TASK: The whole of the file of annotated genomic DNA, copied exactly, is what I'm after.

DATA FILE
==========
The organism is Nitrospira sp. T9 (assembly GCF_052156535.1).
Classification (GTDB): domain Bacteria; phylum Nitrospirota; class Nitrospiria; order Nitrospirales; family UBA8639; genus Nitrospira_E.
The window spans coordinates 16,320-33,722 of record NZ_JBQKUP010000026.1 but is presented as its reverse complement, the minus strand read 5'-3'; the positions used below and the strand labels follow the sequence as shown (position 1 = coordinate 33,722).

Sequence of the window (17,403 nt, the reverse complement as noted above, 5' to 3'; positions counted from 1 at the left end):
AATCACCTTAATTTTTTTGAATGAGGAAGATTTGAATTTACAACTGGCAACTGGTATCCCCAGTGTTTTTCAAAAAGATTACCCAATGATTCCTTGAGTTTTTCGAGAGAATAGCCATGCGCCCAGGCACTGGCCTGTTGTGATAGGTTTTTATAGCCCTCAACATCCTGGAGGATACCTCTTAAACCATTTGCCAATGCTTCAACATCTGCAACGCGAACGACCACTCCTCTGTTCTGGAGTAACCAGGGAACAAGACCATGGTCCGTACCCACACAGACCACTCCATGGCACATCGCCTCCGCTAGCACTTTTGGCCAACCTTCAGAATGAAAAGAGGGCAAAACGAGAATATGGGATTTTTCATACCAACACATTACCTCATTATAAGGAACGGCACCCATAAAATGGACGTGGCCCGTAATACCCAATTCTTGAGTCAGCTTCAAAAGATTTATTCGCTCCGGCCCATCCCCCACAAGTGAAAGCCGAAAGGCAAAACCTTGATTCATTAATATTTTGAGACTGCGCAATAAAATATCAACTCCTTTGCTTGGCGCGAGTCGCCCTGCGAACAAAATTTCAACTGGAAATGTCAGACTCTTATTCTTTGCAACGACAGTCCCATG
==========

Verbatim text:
The organism is Nitrospira sp. T9 (assembly GCF_052156535.1).
Classification (GTDB): domain Bacteria; phylum Nitrospirota; class Nitrospiria; order Nitrospirales; family UBA8639; genus Nitrospira_E.
The window spans coordinates 16,320-33,722 of record NZ_JBQKUP010000026.1 but is presented as its reverse complement, the minus strand read 5'-3'; the positions used below and the strand labels follow the sequence as shown (position 1 = coordinate 33,722).

Sequence of the window (17,403 nt, the reverse complement as noted above, 5' to 3'; positions counted from 1 at the left end):
AATCACCTTAATTTTTTTGAATGAGGAAGATTTGAATTTACAACTGGCAACTGGTATCCCCAGTGTTTTTCAAAAAGATTACCCAATGATTCCTTGAGTTTTTCGAGAGAATAGCCATGCGCCCAGGCACTGGCCTGTTGTGATAGGTTTTTATAGCCCTCAACATCCTGGAGGATACCTCTTAAACCATTTGCCAATGCTTCAACATCTGCAACGCGAACGACCACTCCTCTGTTCTGGAGTAACCAGGGAACAAGACCATGGTCCGTACCCACACAGACCACTCCATGGCACATCGCCTCCGCTAGCACTTTTGGCCAACCTTCAGAATGAAAAGAGGGCAAAACGAGAATATGGGATTTTTCATACCAACACATTACCTCATTATAAGGAACGGCACCCATAAAATGGACGTGGCCCGTAATACCCAATTCTTGAGTCAGCTTCAAAAGATTTATTCGCTCCGGCCCATCCCCCACAAGTGAAAGCCGAAAGGCAAAACCTTGATTCATTAATATTTTGAGACTGCGCAATAAAATATCAACTCCTTTGCTTGGCGCGAGTCGCCCTGCGAACAAAATTTCAACTGGAAATGTCAGACTCTTATTCTTTGCAACGACAGTCCCATG